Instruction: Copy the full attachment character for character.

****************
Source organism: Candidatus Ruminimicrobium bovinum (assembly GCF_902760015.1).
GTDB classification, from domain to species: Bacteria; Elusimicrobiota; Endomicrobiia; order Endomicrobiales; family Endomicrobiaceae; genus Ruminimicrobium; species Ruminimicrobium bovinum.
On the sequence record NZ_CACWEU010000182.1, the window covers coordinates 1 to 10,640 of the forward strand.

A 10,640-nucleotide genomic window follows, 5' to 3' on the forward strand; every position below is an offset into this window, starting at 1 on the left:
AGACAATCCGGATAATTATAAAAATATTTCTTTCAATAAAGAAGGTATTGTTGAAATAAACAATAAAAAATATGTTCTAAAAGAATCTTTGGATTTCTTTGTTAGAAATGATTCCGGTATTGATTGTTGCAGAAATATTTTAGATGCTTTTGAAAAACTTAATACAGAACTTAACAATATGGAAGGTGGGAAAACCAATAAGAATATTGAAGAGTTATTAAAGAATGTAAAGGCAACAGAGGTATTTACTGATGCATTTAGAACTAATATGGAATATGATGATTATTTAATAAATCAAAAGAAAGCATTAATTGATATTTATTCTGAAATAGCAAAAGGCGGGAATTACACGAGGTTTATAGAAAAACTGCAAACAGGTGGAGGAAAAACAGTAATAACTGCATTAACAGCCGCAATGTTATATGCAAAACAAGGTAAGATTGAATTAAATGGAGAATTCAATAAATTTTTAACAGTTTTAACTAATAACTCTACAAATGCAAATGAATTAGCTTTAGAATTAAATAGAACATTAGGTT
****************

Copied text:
Source organism: Candidatus Ruminimicrobium bovinum (assembly GCF_902760015.1).
GTDB classification, from domain to species: Bacteria; Elusimicrobiota; Endomicrobiia; order Endomicrobiales; family Endomicrobiaceae; genus Ruminimicrobium; species Ruminimicrobium bovinum.
On the sequence record NZ_CACWEU010000182.1, the window covers coordinates 1 to 10,640 of the forward strand.

A 10,640-nucleotide genomic window follows, 5' to 3' on the forward strand; every position below is an offset into this window, starting at 1 on the left:
AGACAATCCGGATAATTATAAAAATATTTCTTTCAATAAAGAAGGTATTGTTGAAATAAACAATAAAAAATATGTTCTAAAAGAATCTTTGGATTTCTTTGTTAGAAATGATTCCGGTATTGATTGTTGCAGAAATATTTTAGATGCTTTTGAAAAACTTAATACAGAACTTAACAATATGGAAGGTGGGAAAACCAATAAGAATATTGAAGAGTTATTAAAGAATGTAAAGGCAACAGAGGTATTTACTGATGCATTTAGAACTAATATGGAATATGATGATTATTTAATAAATCAAAAGAAAGCATTAATTGATATTTATTCTGAAATAGCAAAAGGCGGGAATTACACGAGGTTTATAGAAAAACTGCAAACAGGTGGAGGAAAAACAGTAATAACTGCATTAACAGCCGCAATGTTATATGCAAAACAAGGTAAGATTGAATTAAATGGAGAATTCAATAAATTTTTAACAGTTTTAACTAATAACTCTACAAATGCAAATGAATTAGCTTTAGAATTAAATAGAACATTAGGTT